“Song Portraits”

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“Seems so Long” by Stevie Wonder

Synasthesia is “a neurological phenomenon in which stimulation of one sensory or cognitive pathway leads to automatic, involuntary experiences in a second sensory or cognitive pathway.” Synasthesia’s effects can take many forms. For example, some people with the condition – called synesthetes – may experience letters and numbers or music as having unique colors (grapheme-color synesthesia, chromesthesia, respectively). Less common forms include “tasting” words (lexical-gustatory synesthesia) and “feeling” sounds (auditory-tacticle synesthesia).

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“At Last” by Etta James.

It’s probably no surprise that synesthesia is understood to aid the creative process in those who experience it. Missouri artist Melissa McCracken is a perfect example: she “hears” color, and renders her experience into paintings in which she “translates sound into color.” McCracken paints a wide range of songs, from classic rock to jazz to modern electronica. The results are abstract and quite beautiful. I’ve included a few examples here, but you can read about the artist and see more paintings here.

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“Karma Police” by Radiohead.

Related links:

– Melissa McCracken’s website.
– Melissa McCracken’s Etsy shop, where she sells prints of her paintings.
– Oliver Sacks’ book Musicophilia.
– NPR story about pianist Laura Rosser, who is a synesthete.

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Teaching Students How to Learn

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A recent article in Business Insider discusses a big problem with most classrooms: Teachers do a good job of teaching students what to learn, but they tend to neglect the important step of teaching students how to learn.

It’s probably not a coincidence that I believe one of the most important roles of a school psychologist is to help students – and their parents and teachers – understand how they learn in order to provide the most effective classroom support possible.* Teaching students about metacognition can have a huge impact on their ability to succeed.

[Y]our ability to learn is such a huge predictor of success in life, from achieving in academics to getting ahead at work. It all requires mastering skill after skill.

The article goes on to offer learning strategies that can be used by anyone. These are:

1) “Force Yourself to Recall”: Work hard at learning, don’t stop at the spot where it’s easy for you. Use flashcards!

2) “Don’t Fall for Fluency”: If it feels too easy while you’re learning something, it probably means you didn’t learn it.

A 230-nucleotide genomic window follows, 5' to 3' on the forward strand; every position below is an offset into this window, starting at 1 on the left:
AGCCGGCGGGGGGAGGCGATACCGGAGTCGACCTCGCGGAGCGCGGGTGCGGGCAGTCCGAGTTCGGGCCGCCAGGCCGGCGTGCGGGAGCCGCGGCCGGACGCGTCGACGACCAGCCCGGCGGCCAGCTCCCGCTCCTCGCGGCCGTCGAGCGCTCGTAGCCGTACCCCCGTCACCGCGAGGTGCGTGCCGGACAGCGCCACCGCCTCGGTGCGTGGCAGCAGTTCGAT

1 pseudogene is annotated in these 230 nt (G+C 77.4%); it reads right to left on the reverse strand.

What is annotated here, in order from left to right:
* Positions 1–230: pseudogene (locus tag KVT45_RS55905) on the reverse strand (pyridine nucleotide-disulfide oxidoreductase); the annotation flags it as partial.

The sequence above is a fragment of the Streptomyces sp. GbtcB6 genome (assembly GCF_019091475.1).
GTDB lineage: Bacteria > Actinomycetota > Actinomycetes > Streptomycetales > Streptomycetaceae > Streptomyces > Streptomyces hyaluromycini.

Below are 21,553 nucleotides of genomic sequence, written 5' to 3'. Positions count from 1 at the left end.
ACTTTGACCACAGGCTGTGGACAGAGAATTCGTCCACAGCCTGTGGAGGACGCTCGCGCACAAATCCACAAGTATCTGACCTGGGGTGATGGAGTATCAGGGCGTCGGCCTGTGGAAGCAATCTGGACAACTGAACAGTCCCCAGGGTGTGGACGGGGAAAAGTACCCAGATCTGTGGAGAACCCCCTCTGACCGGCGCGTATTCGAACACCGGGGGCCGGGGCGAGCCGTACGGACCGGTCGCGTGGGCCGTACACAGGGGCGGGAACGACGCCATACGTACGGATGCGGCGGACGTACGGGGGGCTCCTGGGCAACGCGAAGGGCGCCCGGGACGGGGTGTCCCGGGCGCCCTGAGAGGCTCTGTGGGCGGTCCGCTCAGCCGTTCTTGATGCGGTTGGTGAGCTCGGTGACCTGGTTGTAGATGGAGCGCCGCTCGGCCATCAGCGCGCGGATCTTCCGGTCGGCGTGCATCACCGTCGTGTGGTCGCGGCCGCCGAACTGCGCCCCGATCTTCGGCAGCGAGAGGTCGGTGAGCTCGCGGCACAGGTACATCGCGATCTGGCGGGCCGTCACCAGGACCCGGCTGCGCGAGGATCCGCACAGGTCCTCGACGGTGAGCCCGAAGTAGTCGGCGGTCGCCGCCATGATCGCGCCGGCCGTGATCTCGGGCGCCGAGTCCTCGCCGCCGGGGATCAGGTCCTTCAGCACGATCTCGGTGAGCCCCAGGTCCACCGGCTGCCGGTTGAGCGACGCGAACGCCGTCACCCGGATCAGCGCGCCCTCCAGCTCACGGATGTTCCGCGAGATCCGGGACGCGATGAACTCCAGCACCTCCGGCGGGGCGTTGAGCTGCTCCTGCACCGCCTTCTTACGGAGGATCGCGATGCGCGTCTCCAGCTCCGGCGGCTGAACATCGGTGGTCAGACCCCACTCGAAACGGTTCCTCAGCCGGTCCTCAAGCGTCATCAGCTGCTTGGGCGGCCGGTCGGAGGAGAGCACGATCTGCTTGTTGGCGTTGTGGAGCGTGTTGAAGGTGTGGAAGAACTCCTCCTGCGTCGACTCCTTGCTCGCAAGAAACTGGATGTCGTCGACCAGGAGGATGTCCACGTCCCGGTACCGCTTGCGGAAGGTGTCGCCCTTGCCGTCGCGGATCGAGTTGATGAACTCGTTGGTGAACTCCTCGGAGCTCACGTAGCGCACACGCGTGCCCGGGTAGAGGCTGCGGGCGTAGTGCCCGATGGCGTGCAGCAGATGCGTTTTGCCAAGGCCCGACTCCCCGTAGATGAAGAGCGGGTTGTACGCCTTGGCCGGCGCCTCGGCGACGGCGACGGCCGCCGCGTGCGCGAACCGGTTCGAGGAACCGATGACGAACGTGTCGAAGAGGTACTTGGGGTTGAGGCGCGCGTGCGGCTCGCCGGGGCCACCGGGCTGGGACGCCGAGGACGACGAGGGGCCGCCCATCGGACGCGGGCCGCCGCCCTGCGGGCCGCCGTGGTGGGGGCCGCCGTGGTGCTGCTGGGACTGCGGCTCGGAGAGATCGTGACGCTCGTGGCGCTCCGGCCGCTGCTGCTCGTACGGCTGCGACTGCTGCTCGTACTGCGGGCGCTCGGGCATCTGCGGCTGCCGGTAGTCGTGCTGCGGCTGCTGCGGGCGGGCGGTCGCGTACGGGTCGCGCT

3) “Connect the Old Things to the New Things”: Relate new learning to prior knowledge.

4) “Reflect, Reflect, Reflect”: Reflect on what you have learned.

Read the full article, along with lots of great embedded links to supporting research, here.

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*As an aside, this is one of the shortcomings of a strictly RtI approach to intervention. RtI does a good job of showing us what a student has not learned, but does not tell us why the student has difficulty in certain areas or what the best teaching approach would be for that student. It’s true that RtI interventions gives us implicit information, but I maintain it cannot give us explicit information about gaps in learning. This is one reason I believe individual assessment is so important.

 

Cognitive Behavioral Therapy via Your Password

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Photo credit: Mauricio Estrella

Here’s an interesting idea, courtesy of Mauricio Estrella. In a blog post titled How a Password Changed My Life, Mauricio shares how he came up with the idea of using the monthly event of changing his log in to set a daily reminder or goal or imperative. It started with a nudge to forgive his ex (“Forgive@h3r”), and evolved into lifestyle goals such as quitting smoking (“Quit@smoking4ever”), losing weight (“Eat2times@day”), and saving for a trip to Thailand (“Save4trip@thailand”).

Although Mauricio never says it, these daily reminders, or one-word “scripts,” strike me as a simple way to build Cognitive Behavioral Therapy (CBT) into something so mundane as updating a password. I think it’s a great idea: turning cyber security into real-world gains. What do you think? Would it work for you?

Our Neglected Mental Health System

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Manteno State Hospital, Illinois. Opened in 1930, Manteno State Hospital was once the largest psychiatric hospital in the United States, with a peak population of 8,195. The hospital closed for good in 1985.

In the first class of my first day of graduate school when I was studying clinical psychology, the professor stood in front of us and asked, “When we think about the mentally ill, what do they have in common the world over? In every country on earth, this one fact is true of all mentally ill people. What is it?” The answer? They are ignored.